Judge John Enlow of the Portage County Common Pleas Court should not have to think long. He should move quickly to grant the retesting of DNA evidence in a 1990 double murder case. He should go further and apply the sophisticated testing to additional evidence, all in the pursuit of addressing growing and substantial doubt about the conviction of Tyrone Noling for the killings.
On Thursday, the Ohio Supreme Court overturned an earlier court decision denying the new DNA testing. Justice Judith Lanzinger, writing for the 5-2 majority, found that the lower court failed to consider the Noling request in light of legislative action in 2010 expanding the definition of a “definitive” DNA test. Lawmakers had in mind adding to the tools for serving justice, allowing the retesting if it could show new, relevant information and even identify the real perpetrator.
Put another way: Would the information gained from the testing carry the strong likelihood of changing the outcome of the trial?
Noling has been held on death row the past 17 years. A jury convicted him of killing Cora and Bearnhardt Hartig in their house in Atwater Township largely on the testimony of three friends, supposedly involved in a robbery that turned into murder. All three soon recanted, one on the witness stand. They cited coercion by the prosecution as the reason for their false accusation, one of the friends age 16 at the time.
No physical evidence links Noling to the crime. He passed a polygraph test. His .25 caliber gun did not match the murder weapon. The crime scene lacked signs of a robbery, Noling and his friends having broken into houses in the Alliance area. The Portage sheriff looked at the young men as possible suspects and then dismissed the idea.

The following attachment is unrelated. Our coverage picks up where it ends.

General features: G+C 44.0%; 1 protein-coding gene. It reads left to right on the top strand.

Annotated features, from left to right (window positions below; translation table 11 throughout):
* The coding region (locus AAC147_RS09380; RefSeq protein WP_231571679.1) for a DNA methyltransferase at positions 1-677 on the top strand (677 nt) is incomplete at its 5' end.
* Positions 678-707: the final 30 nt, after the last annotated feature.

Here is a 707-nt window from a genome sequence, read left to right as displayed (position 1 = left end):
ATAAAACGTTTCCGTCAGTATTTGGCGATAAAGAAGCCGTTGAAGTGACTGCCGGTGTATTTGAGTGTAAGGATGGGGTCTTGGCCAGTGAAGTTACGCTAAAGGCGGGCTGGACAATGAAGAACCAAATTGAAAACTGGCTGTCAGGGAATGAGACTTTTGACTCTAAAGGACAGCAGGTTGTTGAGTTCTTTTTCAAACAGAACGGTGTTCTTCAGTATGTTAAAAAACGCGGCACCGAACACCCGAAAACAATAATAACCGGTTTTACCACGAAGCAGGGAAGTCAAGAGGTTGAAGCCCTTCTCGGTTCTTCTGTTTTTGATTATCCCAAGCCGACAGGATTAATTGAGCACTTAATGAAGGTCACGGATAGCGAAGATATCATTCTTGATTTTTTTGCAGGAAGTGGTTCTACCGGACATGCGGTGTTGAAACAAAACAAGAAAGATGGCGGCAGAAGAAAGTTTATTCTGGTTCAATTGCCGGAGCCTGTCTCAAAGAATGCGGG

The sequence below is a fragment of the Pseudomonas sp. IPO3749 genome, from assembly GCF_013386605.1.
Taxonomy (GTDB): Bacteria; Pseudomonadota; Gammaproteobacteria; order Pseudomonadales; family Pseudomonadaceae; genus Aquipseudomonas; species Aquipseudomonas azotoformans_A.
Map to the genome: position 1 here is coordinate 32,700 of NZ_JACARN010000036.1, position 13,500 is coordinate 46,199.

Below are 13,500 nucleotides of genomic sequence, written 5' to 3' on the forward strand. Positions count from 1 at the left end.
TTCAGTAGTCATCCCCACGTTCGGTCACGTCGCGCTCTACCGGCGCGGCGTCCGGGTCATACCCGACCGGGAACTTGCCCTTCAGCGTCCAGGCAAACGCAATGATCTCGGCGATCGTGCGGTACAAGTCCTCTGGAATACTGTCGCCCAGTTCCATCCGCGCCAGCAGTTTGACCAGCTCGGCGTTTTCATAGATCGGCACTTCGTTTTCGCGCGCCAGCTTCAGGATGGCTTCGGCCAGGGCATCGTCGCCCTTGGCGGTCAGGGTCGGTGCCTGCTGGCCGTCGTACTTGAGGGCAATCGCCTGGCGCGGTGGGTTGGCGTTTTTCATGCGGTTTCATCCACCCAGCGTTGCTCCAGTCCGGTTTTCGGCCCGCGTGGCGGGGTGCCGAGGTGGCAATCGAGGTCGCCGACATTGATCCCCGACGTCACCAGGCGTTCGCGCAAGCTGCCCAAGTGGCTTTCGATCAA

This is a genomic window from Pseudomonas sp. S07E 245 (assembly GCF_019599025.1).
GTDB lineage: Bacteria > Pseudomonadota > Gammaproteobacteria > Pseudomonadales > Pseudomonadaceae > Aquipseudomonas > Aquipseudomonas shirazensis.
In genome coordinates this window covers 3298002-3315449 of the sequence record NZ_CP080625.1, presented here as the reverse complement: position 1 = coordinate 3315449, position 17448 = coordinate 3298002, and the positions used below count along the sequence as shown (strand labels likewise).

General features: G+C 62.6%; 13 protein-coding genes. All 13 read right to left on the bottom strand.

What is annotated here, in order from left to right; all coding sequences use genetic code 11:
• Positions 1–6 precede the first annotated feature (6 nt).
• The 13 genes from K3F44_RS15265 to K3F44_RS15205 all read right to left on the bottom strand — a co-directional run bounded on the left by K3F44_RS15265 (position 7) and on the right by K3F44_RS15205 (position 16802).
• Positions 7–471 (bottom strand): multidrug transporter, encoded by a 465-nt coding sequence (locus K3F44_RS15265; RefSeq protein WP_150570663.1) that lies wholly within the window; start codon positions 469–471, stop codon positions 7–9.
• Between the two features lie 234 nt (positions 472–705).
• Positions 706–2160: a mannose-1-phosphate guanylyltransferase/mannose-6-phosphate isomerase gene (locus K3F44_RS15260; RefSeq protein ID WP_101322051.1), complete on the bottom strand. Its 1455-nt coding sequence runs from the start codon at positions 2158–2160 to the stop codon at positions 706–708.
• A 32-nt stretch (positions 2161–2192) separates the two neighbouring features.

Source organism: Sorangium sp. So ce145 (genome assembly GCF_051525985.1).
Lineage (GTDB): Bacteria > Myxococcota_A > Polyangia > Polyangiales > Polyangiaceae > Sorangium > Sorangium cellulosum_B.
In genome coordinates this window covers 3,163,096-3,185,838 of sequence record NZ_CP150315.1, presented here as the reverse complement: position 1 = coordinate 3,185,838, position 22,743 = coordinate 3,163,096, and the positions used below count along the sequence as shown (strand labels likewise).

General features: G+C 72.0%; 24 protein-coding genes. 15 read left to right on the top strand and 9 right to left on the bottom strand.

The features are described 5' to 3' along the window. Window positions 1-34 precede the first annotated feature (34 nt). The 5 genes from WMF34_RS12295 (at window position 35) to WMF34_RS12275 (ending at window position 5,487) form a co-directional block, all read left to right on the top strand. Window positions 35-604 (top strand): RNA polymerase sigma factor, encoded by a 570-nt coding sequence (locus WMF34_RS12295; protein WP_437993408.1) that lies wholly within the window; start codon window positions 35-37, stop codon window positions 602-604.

Investigators tested a cigarette butt on the Hartig driveway. A chemical analysis excluded Noling and the others.
Just four years ago, attorneys for Noling learned about an alternative suspect. They discovered information that had not been shared with the defense at trial, that a young man had told police that his “foster brother” admitted to the killings. That alternative suspect, Daniel Wilson, lived near the Hartigs, and eventually killed a young woman, the state executing him in 2009.
That explains why Noling wants more sophisticated DNA testing applied to the cigarette butt — to see whether traces of Wilson show up. It points to the compelling logic behind testing other evidence from the crime. And if there is a match for Wilson? Hard to see how that would not alter the theory of the case and the outcome of a trial.
What would the prosecution have? Recanted testimony. No physical evidence pointing to Noling yet DNA results locating Wilson at the scene, a man who actually committed murder.
Tyrone Noling deserves to have the new DNA testing conducted. And so do Portage County residents and other Ohioans. Follow this case, and doubts grow not just about the Noling conviction. They have formed around the conduct of the prosecution. In that way, the DNA testing amounts to holding public officials accountable for their decision-making. The case against Noling long has been eroding. Now Judge Enlow has an obligation to act in a way that seeks to protect Ohio from a horrible error, putting an innocent man to death.